The torii of the setting sun

Bentenjima is a little island at the junction of Lake Hamanako and the Pacific Ocean in Hamamatsu City, Shizuoka prefecture. Tourists usually enjoy the beach and the onsen facilities but are also attracted by its iconic red floating torii. The torii is indeed a must-see in winter, as the sun sets into it, for a limited period of two months.

Tourists might not be aware that many of them have already passed through Bentenjima. Located on the Tokaido route, the island is crossed by the Shinkansen and the local train’s railways, linking Tokyo to Kyoto along the Pacific coast. A keen eye is necessary to spot the torii floating on the quiet Lake Hamanako from the train, an appetizer before Miyajima’s torii.

Standing 18 meters high, its pillars in the water, the traditional gate faces Bentenjima’s main beach. The beach, artificially maintained, is very popular in summer for taking a dip in the sea with family or friends, collecting shellfishes, or enjoying a ride on a boat or a Jet Ski. Otherwise, the rest of the year, the place is not really interesting. The shores of the lake and the access from the local train station are covered in concrete and don’t entice tourists. The little marina and its couple of flat-bottomed boats are the only charming aspects, if we forget that the Japanese high-speed train circulates just over the canal. Bentenjima is nonetheless reputed for its onsen hotels, the buildings of which span several levels to ensure visitors get the best views of the water.

There is, however, one moment in the year when it is worth discovering the island. For two months, before and after the winter solstice (around December 22), the sun sets into the torii, allowing Japan and its traditional landscape lovers to contemplate an idealized image. The blazing vermillion wooden gate amidst the glowing water offers a marvelous natural show. The view is so enthralling that the noise of the traffic flow seems to disappear for a second.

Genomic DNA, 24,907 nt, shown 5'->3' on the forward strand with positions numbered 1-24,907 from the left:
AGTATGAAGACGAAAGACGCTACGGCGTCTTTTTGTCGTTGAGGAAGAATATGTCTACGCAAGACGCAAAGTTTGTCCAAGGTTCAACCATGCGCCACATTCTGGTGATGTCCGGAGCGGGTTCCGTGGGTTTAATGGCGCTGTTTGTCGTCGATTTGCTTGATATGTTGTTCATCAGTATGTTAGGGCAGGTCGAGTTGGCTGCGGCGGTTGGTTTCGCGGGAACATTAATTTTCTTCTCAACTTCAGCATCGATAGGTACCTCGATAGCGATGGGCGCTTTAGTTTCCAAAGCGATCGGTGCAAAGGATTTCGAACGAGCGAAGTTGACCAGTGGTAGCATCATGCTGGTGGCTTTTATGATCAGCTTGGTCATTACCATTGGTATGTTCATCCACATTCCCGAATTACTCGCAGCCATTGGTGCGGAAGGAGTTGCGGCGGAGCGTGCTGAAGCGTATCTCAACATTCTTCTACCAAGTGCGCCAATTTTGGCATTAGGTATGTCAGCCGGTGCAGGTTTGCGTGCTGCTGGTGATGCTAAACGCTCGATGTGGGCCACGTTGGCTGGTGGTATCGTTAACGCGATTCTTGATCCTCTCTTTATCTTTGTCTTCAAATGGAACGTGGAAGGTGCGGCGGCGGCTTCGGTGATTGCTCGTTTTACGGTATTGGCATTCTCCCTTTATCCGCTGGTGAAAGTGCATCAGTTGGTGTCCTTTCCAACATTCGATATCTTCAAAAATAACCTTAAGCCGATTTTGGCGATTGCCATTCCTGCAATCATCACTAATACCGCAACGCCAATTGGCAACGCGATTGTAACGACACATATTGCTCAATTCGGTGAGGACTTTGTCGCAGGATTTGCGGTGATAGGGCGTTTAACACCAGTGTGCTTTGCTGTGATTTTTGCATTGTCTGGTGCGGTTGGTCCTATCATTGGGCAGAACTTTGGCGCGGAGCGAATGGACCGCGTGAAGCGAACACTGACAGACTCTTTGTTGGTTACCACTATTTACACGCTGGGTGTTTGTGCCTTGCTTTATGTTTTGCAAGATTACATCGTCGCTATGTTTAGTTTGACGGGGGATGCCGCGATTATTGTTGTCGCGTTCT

Bentenjima is best enjoyed with a wintery outside aperitif. The konbini at JR Station’s southeast exit sells anything you need for drinks and crackers. It is then possible to settle on the stairs along the park or on the benches near the beach. Hopefully, nice weather will allow you to savor the moment!

The regulars are also part of the show. It is amusing to observe the group of Japanese photographers, coming almost every night, setting up their cameras, and choosing the exact location to get the best shot (at the eastern side of the park). It is a good occasion for sunset amateurs to mingle with them and share a common passion for a couple of minutes.

On a practical note, we recommend arriving early, before the expected sunset hour, to find the best spot for taking a picture with the sun aligned perfectly between the torii’s pillars. If possible, bring a tripod for a cleaner image. Finally, plan to wear clothes adapted to the strong winter winds coming off the sea.

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Bentenjima photo gallery

  • Bentenjima, Floating torii and setting sun
  • Bentenjima, Marina
  • Bentenjima, Beach
  • Bentenjima, Floating torii and setting sun 2


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How to get to Bentenjima

From Hamamatsu JR Station: ~12 minutes by train, Tokaido JR Line, stop at Bentenjima

Location reachable with the JRP : order your Japan Rail Pass (from ~US$ 281)



Opening hours

Access anytime

How long / when to visit

Allow at least one hour

Sunset into the torii: between 4:45 p.m. and 5 p.m., from November 20 to January 20

In Japanese


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Related topics


Maisaka Tourist Association Official Website (in Japanese)

Dedicated page on iN HAMAMATSU.COM (in English)



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